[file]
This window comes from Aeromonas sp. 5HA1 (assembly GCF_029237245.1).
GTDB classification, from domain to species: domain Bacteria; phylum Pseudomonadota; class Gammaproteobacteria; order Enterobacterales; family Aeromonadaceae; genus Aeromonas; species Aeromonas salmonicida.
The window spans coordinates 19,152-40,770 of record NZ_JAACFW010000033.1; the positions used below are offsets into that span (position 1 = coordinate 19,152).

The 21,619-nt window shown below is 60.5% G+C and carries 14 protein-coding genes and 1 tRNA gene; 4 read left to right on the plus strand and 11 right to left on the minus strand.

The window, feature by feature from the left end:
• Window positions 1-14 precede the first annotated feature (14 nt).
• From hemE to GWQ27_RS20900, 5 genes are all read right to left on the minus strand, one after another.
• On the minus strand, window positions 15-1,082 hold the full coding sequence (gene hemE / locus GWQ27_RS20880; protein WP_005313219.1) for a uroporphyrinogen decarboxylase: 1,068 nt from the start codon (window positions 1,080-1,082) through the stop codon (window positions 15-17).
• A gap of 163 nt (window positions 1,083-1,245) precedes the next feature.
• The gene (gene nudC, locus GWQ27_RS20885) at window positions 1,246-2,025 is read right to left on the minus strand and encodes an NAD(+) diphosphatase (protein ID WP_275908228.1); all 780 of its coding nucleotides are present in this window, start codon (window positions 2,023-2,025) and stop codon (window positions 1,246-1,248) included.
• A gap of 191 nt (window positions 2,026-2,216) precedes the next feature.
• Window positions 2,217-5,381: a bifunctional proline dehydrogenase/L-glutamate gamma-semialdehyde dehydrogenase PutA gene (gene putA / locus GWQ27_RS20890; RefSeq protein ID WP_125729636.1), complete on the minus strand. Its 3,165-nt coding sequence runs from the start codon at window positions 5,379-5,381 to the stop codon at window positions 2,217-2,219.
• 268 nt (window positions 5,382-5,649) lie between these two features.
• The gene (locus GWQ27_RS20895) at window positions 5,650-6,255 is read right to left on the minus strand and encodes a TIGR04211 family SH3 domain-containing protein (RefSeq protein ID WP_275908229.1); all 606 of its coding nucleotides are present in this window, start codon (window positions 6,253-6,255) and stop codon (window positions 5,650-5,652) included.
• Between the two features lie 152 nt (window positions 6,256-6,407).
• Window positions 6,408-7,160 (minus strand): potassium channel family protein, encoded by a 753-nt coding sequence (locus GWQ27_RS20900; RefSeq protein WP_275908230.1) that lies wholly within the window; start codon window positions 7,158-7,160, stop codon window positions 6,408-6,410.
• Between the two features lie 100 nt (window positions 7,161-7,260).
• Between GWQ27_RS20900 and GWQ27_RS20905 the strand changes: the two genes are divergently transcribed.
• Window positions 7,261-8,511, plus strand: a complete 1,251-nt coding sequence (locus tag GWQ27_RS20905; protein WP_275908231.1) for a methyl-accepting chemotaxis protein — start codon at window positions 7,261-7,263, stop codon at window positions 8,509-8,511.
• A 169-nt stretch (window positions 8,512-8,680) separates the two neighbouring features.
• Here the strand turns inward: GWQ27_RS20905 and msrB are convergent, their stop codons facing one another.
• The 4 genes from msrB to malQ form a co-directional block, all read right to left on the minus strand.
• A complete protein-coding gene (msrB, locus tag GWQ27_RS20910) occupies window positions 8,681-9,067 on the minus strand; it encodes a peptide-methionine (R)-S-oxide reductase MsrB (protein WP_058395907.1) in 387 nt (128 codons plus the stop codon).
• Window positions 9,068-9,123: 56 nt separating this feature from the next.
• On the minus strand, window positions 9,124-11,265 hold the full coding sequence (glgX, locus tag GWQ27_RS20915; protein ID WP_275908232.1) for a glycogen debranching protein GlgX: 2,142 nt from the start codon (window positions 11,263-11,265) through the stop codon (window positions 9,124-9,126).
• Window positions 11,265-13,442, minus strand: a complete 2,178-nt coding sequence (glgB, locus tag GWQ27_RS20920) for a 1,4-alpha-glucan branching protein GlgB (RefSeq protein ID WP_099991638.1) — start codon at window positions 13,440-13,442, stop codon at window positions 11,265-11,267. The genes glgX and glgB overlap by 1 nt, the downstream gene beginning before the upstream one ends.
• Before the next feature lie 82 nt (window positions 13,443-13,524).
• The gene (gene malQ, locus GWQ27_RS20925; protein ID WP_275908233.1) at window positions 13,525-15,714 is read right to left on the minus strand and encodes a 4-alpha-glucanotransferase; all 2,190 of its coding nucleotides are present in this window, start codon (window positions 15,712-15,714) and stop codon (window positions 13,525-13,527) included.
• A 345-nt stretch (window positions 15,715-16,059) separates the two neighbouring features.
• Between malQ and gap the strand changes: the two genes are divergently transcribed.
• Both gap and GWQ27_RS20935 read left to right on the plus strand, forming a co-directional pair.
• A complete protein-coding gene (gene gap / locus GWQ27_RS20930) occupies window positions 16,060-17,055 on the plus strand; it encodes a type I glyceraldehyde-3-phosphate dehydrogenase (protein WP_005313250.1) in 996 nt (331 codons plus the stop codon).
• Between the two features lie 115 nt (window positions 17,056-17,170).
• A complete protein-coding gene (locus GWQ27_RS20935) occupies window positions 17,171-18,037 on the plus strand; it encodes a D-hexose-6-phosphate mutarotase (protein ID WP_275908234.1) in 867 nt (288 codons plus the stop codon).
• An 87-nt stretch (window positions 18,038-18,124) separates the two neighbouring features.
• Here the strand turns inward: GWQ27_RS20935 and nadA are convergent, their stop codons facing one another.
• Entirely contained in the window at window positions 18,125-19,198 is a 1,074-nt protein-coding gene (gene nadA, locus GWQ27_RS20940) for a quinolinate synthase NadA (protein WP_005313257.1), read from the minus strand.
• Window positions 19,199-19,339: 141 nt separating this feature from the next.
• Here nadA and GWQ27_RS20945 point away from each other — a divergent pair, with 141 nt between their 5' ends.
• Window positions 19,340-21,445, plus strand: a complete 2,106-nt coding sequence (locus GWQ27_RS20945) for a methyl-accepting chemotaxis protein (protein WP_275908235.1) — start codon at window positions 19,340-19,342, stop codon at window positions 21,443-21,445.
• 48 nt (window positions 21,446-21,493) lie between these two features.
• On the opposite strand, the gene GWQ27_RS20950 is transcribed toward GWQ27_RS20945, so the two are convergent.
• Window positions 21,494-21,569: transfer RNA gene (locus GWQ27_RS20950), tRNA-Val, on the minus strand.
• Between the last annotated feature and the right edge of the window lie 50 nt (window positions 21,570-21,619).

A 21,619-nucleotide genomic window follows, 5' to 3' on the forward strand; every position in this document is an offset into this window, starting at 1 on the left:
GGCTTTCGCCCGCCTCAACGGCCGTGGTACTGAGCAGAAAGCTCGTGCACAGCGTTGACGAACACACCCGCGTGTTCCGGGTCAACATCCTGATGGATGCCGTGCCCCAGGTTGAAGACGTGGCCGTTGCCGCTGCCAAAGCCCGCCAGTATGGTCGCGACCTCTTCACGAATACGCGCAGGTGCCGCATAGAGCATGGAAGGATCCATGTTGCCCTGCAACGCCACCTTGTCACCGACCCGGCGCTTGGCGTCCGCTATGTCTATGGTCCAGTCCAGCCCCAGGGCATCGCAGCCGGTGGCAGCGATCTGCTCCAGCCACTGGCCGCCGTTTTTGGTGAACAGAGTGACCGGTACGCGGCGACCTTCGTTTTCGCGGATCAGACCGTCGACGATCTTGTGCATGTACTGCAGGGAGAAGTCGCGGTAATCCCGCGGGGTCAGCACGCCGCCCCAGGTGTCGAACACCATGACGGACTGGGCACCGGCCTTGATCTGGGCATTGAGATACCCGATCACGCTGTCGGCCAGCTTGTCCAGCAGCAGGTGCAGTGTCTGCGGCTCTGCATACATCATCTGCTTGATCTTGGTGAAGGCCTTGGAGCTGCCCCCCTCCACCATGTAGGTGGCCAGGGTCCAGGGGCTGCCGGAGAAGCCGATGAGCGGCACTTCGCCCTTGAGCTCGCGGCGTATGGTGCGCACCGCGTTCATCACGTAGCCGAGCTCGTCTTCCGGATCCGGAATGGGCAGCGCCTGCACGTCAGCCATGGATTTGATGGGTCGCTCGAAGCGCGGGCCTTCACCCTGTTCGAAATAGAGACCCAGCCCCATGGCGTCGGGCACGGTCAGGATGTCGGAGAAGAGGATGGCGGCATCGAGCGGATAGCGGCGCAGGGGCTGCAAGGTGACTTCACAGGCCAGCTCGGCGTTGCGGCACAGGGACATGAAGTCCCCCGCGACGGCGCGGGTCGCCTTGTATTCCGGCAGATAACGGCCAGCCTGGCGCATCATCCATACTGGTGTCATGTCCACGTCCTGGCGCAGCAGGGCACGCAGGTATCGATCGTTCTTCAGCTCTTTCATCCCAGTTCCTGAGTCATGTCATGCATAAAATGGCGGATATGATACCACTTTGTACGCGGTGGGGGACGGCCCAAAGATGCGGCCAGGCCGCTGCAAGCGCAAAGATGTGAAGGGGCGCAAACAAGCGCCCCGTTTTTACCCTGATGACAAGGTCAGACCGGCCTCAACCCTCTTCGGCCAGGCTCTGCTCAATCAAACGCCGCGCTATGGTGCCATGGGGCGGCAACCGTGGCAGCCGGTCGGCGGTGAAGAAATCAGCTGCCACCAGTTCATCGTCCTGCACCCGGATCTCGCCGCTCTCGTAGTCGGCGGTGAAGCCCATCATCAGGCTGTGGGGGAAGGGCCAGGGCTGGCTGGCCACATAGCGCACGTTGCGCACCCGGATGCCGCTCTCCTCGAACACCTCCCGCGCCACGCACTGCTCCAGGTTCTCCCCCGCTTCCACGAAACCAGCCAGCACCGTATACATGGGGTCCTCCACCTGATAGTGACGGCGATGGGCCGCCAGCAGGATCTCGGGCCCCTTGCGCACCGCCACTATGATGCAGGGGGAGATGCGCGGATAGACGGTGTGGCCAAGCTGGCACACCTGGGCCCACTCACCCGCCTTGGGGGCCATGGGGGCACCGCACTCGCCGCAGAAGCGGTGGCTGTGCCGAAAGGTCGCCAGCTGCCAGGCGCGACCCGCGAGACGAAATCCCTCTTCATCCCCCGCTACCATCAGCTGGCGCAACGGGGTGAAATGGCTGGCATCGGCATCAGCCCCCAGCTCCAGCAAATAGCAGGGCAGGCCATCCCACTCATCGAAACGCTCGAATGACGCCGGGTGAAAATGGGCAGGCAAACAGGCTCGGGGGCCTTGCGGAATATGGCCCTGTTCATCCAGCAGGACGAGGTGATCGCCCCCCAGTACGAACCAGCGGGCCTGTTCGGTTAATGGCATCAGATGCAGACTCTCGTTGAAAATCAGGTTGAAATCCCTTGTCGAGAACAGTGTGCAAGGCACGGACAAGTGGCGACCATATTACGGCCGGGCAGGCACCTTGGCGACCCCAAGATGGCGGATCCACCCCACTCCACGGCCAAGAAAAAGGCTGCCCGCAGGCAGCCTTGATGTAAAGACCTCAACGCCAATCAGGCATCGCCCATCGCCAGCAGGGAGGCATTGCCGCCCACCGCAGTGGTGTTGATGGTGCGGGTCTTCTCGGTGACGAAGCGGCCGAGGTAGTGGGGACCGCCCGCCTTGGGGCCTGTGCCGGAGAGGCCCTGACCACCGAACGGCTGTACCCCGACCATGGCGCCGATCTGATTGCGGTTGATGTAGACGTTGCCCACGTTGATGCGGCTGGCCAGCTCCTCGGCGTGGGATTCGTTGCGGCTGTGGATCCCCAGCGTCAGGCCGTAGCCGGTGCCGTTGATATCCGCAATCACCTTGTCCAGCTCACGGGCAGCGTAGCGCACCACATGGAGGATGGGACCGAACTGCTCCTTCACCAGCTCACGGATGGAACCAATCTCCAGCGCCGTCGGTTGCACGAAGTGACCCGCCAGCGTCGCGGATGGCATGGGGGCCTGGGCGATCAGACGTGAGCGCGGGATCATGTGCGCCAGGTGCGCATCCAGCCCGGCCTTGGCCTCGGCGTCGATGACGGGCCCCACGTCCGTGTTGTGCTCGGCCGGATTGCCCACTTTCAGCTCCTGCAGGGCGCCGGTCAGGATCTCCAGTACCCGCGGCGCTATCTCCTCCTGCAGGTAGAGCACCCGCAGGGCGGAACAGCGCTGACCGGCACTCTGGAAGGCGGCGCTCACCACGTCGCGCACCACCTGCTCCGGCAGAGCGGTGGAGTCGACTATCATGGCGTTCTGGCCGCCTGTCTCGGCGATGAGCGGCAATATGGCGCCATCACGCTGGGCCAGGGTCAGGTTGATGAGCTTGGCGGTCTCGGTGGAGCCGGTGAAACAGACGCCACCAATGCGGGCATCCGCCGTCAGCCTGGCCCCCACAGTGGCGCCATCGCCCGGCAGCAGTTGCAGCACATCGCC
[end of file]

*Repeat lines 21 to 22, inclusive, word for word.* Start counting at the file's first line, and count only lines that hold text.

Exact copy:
• Here the strand turns inward: GWQ27_RS20905 and msrB are convergent, their stop codons facing one another.
• The 4 genes from msrB to malQ form a co-directional block, all read right to left on the minus strand.